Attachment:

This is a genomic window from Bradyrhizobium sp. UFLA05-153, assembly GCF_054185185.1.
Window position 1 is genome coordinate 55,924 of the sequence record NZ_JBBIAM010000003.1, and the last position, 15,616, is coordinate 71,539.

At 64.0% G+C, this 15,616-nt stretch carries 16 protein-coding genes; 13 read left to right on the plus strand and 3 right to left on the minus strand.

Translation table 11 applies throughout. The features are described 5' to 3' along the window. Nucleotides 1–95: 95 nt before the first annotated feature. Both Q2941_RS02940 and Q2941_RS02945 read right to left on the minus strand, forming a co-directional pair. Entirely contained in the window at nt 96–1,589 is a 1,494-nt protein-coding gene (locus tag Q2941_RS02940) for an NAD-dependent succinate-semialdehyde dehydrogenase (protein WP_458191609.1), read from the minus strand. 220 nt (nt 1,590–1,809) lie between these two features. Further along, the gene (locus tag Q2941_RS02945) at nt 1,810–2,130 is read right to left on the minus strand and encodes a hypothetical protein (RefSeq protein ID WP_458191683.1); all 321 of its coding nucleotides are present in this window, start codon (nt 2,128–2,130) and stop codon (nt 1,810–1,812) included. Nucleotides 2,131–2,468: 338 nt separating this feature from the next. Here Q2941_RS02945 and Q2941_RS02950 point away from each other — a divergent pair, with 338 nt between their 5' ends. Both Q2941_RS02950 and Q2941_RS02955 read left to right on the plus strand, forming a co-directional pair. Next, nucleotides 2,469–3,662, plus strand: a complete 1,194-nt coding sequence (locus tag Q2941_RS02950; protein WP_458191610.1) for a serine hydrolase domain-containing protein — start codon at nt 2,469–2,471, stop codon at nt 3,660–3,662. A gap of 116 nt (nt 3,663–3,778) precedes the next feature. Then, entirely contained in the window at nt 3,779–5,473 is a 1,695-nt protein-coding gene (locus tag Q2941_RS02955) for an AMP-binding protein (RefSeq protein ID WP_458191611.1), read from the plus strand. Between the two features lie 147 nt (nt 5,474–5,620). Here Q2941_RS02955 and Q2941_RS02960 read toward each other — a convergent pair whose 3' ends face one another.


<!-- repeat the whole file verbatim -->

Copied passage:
This is a genomic window from Bradyrhizobium sp. UFLA05-153, assembly GCF_054185185.1.
Window position 1 is genome coordinate 55,924 of the sequence record NZ_JBBIAM010000003.1, and the last position, 15,616, is coordinate 71,539.

At 64.0% G+C, this 15,616-nt stretch carries 16 protein-coding genes; 13 read left to right on the plus strand and 3 right to left on the minus strand.

Translation table 11 applies throughout. The features are described 5' to 3' along the window. Nucleotides 1–95: 95 nt before the first annotated feature. Both Q2941_RS02940 and Q2941_RS02945 read right to left on the minus strand, forming a co-directional pair. Entirely contained in the window at nt 96–1,589 is a 1,494-nt protein-coding gene (locus tag Q2941_RS02940) for an NAD-dependent succinate-semialdehyde dehydrogenase (protein WP_458191609.1), read from the minus strand. 220 nt (nt 1,590–1,809) lie between these two features. Further along, the gene (locus tag Q2941_RS02945) at nt 1,810–2,130 is read right to left on the minus strand and encodes a hypothetical protein (RefSeq protein ID WP_458191683.1); all 321 of its coding nucleotides are present in this window, start codon (nt 2,128–2,130) and stop codon (nt 1,810–1,812) included. Nucleotides 2,131–2,468: 338 nt separating this feature from the next. Here Q2941_RS02945 and Q2941_RS02950 point away from each other — a divergent pair, with 338 nt between their 5' ends. Both Q2941_RS02950 and Q2941_RS02955 read left to right on the plus strand, forming a co-directional pair. Next, nucleotides 2,469–3,662, plus strand: a complete 1,194-nt coding sequence (locus tag Q2941_RS02950; protein WP_458191610.1) for a serine hydrolase domain-containing protein — start codon at nt 2,469–2,471, stop codon at nt 3,660–3,662. A gap of 116 nt (nt 3,663–3,778) precedes the next feature. Then, entirely contained in the window at nt 3,779–5,473 is a 1,695-nt protein-coding gene (locus tag Q2941_RS02955) for an AMP-binding protein (RefSeq protein ID WP_458191611.1), read from the plus strand. Between the two features lie 147 nt (nt 5,474–5,620). Here Q2941_RS02955 and Q2941_RS02960 read toward each other — a convergent pair whose 3' ends face one another.